But are movements of this kind, important and welcome though they be, all that is needed ? There are those who think not, because none of them deals with the most fundamental of all the schisms of Christen- dom, that which divides Catholics from Protestants. There are still, it would seem, great numbers of Christians on either side of this chasm who are more than content that it should remain unbridged. But it is equally the case that on either side there are those who feel that this is the only schism that really matters, and, therefore, the one above all others which must be healed, if reunion is to be really worth while.
As things are at present there is only one Communion in all the world where there kneel side by side to receive the Sacrament of Unity men and women who know what it is to be a Catholic and what it is to be a Protestant, not by hearsay only, but by personal experience and practice. For this reason it is the peculiar function of the Anglican Communion to interpret Catholicism to Protestants and Protestantism to Catholics, both within its own fellowship and outside. Whatever may be thought of the Anglican synthesis—and it has never claimed to be final or immune from criticism— it is at any rate making a serious attempt to do a very difficult thing. Some Anglicans may appear to be more Roman than Rome, some more Protestant than Geneva ; but, in spite of the stress and strain due to the presence of these extremes, the great majority of Anglicans continue to show that it is possible to worship and work peaceably together within that framework of Catholic Faith, Sacraments, and Order which they have inherited from the ancient, undivided Church, while free to exercise that personal responsibility for belief and practice which is the fundamental prerogative of the Christian man vindicated and established by the Protestant Reformation.
For these reasons the Anglican Communion possesses potentialities for reunion which are unique in Christen- dom. Nor has it been lacking in a due realization of their significance. The records of successive Lambeth Conferences are sufficient proof of this. It- ought to be cautious, for if its opportunities are exploited for partisan advantage on either side their peculiar value is lost. It ought to be bold, for otherwise nothing worth doing will ever be done. It is easier and quicker to cut knots than to tie them. There are courses of action which might cut the knot which at present binds Catholic and Evangelical together in the fellowship of Anglicanism, without achieving any other fellowship of equal significance and potentiality in its place. There are other courses of action, which might have the effect Of convincing the world that the Anglican combination of Catholic and Protestant types of Christianity was nothing better than a sterile hybrid, doomed to perpetual isolation.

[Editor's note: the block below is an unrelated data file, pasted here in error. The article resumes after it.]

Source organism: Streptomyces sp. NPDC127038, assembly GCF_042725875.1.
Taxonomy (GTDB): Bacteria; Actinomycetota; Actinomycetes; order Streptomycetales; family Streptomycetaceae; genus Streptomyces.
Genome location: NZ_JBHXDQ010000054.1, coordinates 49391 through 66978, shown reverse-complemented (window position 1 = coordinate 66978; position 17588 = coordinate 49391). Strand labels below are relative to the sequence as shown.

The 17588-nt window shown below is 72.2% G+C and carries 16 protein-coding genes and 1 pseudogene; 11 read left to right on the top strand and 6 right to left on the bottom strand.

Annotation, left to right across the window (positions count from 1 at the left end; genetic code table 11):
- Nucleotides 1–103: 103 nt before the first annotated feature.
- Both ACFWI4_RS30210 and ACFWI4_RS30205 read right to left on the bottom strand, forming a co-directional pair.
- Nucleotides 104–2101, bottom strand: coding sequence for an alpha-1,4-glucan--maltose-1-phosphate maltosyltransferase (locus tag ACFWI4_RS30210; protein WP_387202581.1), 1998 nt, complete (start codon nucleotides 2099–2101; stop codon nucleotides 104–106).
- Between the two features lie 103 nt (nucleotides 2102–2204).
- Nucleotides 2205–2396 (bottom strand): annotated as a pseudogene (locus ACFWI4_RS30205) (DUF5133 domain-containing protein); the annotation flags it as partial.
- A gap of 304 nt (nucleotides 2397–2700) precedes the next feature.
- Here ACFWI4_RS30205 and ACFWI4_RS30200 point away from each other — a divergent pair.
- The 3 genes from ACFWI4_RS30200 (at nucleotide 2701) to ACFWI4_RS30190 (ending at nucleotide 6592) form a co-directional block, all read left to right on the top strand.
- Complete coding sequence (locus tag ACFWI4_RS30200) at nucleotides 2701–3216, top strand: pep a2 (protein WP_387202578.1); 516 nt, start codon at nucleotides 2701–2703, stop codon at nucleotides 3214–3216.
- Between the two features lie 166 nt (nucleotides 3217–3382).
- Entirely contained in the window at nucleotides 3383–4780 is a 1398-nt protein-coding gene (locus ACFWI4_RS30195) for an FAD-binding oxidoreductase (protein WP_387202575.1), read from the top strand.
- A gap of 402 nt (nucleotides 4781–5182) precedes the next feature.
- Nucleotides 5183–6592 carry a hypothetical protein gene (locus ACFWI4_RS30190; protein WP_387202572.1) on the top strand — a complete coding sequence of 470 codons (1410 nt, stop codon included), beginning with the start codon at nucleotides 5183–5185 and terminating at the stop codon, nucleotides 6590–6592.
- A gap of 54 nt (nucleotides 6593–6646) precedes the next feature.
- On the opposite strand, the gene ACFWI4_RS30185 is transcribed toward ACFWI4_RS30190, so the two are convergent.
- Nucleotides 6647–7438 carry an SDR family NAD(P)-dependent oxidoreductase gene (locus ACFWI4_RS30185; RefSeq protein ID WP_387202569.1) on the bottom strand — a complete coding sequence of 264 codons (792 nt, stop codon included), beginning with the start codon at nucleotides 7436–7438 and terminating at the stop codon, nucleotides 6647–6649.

Proposals for reunion between certain Anglican and certain Protestant Missions in So'uth India are now being submitted to the various denominations in England and elsewhere, with which these missions are connected. They will be in the centre of interest at the Lambeth Conference next year. They have been drawn up on lines which, it is hoped, will not make reunion between those who accept them and the Catholic Churches any more difficult than it is at present. To many they will seem an extension and adaptation, at once cautious and bold, of the underlying ideals of Anglicanism to the needs and circumstances of the vigorous young Christianity which is springing up in India and Persia, China and Japan. It is a Christianity which is heroically impatient of the divisions which separate from one another the various Churches to which it owes its existence.
That such proposals as those which now reach us from South India should have been foroiulated at all is evidence that others besides Anglicans are realizing that the whole of Christ's grace and truth are to be found neither in Catholicism alone nor in Protestantism alone, but in something greater than them both. None of the forms into which Christianity has organized itself hitherto has made good- the claim to be the One Body of the One Spirit. The Church of Christ's ideal, holy, catholic, and apostolic, has yet to be perfected into one. And the most fruitful projects for Christian Reunion will be those which care more for the future than for the past.
[The next article in this series will give the View of the Orthodox Church, and will be written by Archbishop Germanos of Thyateira.—Ed. SPECTATOR.]